The U.S. Supreme Court recently upheld the Social Security

Administration’s method of determining whether an employee

is disabled under the Social Security Act.

After an elevator operator’s job was eliminated and the

operator applied to the SSA for disability benefits, the

SSA denied benefits because an administrative law judge

did not find the operator “disabled” finding instead

that her medical condition did not prevent her from

operating an elevator.

However, the ALJ reached that conclusion without determining

whether that particular kind of work existed in significant

numbers in the national economy. The operator appealed, a

federal trial court affirmed, but the United States Court

of Appeals for the Third Circuit reversed. Finding that

various federal circuits disagreed, the Supreme Court

granted a hearing to determine whether the SSA’s methods

were reasonable.

Below are some details of the decision.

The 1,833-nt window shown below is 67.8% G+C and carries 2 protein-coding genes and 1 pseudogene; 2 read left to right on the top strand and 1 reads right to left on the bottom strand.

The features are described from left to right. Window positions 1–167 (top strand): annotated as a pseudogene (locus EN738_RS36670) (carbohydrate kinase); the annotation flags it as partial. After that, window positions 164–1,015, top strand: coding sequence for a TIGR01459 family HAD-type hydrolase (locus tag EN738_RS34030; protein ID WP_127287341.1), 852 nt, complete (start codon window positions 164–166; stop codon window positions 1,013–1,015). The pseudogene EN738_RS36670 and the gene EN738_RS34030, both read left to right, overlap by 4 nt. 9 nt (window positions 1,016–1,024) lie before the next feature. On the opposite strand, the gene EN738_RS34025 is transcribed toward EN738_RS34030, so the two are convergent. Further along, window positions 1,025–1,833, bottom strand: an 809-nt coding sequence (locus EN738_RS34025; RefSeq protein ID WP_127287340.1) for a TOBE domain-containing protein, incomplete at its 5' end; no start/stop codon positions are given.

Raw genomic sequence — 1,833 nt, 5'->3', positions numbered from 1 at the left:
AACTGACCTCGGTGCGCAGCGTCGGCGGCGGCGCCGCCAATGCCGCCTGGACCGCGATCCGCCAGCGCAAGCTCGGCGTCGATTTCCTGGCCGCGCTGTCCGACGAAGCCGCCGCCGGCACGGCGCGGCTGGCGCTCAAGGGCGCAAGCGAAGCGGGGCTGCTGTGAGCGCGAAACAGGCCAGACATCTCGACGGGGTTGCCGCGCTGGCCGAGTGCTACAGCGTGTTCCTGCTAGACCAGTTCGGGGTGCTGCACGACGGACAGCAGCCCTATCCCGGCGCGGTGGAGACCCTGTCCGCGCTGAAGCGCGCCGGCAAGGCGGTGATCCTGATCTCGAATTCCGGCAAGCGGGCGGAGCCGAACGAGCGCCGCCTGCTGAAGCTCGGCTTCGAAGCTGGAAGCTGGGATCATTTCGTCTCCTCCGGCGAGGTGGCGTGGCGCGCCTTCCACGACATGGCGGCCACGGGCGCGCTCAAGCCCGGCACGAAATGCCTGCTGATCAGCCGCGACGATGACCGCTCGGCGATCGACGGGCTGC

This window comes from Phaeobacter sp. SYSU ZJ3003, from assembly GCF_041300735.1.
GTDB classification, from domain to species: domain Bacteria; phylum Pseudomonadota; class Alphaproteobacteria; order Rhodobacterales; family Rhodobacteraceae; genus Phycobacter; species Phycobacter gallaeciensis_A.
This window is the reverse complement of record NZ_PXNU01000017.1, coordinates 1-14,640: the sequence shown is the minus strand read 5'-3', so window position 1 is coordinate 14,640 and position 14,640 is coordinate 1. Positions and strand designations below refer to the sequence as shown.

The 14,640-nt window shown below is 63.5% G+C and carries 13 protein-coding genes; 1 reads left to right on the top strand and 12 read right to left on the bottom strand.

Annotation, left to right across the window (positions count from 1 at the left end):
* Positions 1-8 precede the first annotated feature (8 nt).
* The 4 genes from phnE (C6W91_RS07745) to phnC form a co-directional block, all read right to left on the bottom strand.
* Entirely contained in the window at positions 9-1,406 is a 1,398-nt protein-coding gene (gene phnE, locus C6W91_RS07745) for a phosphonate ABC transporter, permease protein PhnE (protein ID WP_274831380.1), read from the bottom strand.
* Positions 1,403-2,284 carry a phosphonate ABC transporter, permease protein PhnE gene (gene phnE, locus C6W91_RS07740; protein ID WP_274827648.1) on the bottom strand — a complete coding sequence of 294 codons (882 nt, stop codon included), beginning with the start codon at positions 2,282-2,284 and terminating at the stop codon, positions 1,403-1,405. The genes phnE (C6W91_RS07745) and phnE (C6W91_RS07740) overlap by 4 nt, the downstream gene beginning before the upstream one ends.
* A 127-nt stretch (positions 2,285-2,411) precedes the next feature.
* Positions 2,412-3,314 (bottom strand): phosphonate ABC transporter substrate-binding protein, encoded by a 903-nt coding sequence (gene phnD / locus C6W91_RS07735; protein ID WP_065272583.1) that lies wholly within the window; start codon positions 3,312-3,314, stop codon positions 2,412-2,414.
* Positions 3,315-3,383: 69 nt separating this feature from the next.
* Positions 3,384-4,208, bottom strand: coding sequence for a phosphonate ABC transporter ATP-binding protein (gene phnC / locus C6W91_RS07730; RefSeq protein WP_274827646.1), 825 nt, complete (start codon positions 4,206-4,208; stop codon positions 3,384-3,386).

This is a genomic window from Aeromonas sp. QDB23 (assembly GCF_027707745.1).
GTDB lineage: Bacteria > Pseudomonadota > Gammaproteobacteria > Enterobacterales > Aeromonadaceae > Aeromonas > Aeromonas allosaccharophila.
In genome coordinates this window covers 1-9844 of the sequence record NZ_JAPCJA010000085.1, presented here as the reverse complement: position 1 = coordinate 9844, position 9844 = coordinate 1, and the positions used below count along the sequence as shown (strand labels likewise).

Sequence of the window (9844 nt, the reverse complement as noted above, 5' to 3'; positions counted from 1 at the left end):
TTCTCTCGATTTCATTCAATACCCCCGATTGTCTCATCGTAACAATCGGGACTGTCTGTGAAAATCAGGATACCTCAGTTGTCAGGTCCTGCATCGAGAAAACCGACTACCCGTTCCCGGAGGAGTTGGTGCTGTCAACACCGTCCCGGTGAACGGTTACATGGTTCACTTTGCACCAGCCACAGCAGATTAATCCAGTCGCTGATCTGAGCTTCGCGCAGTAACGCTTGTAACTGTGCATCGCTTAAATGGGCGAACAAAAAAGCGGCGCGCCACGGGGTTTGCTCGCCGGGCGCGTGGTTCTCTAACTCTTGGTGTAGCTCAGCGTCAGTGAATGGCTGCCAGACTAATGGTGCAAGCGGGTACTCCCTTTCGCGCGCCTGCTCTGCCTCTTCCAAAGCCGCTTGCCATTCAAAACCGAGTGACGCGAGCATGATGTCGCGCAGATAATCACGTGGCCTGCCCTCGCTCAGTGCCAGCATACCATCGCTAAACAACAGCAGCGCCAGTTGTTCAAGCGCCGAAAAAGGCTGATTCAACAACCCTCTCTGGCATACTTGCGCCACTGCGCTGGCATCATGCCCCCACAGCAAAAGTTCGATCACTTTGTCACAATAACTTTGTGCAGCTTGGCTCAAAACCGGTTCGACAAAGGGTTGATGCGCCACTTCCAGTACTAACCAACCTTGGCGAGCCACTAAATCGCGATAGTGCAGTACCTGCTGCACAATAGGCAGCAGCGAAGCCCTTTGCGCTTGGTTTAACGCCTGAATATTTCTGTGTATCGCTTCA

The SSA employs a five step test to determine whether an

employee is disabled under the Social Security Act: first,

the agency determines whether the employee is engaged in a

gainful activity; second, the employee must demonstrate a

severe impairment to work; third, the agency compares the

impairment to a list of impairments the agency maintains

that are presumptively disabling; fourth, if the employee’s

condition is not on the list, SSA determines whether the

employee can do the same work the employee could perform

before the condition arose, and fifth, if the employee

survives the forth step, the SSA will look to see whether

the employee is capable of performing other jobs existing

in significant numbers in the national economy.

The high court held that SSA, as it did in this case, may

stop at step four in a disability determination. If an

employee is still able to do the work the employee did

prior to the development of the employee’s medical

condition, the SSA is not required to look to the national

economy, and may find an employee not disabled, the court

found.

Barnhart v. Thomas, No. 02-763, November 12, 2003 – Get Document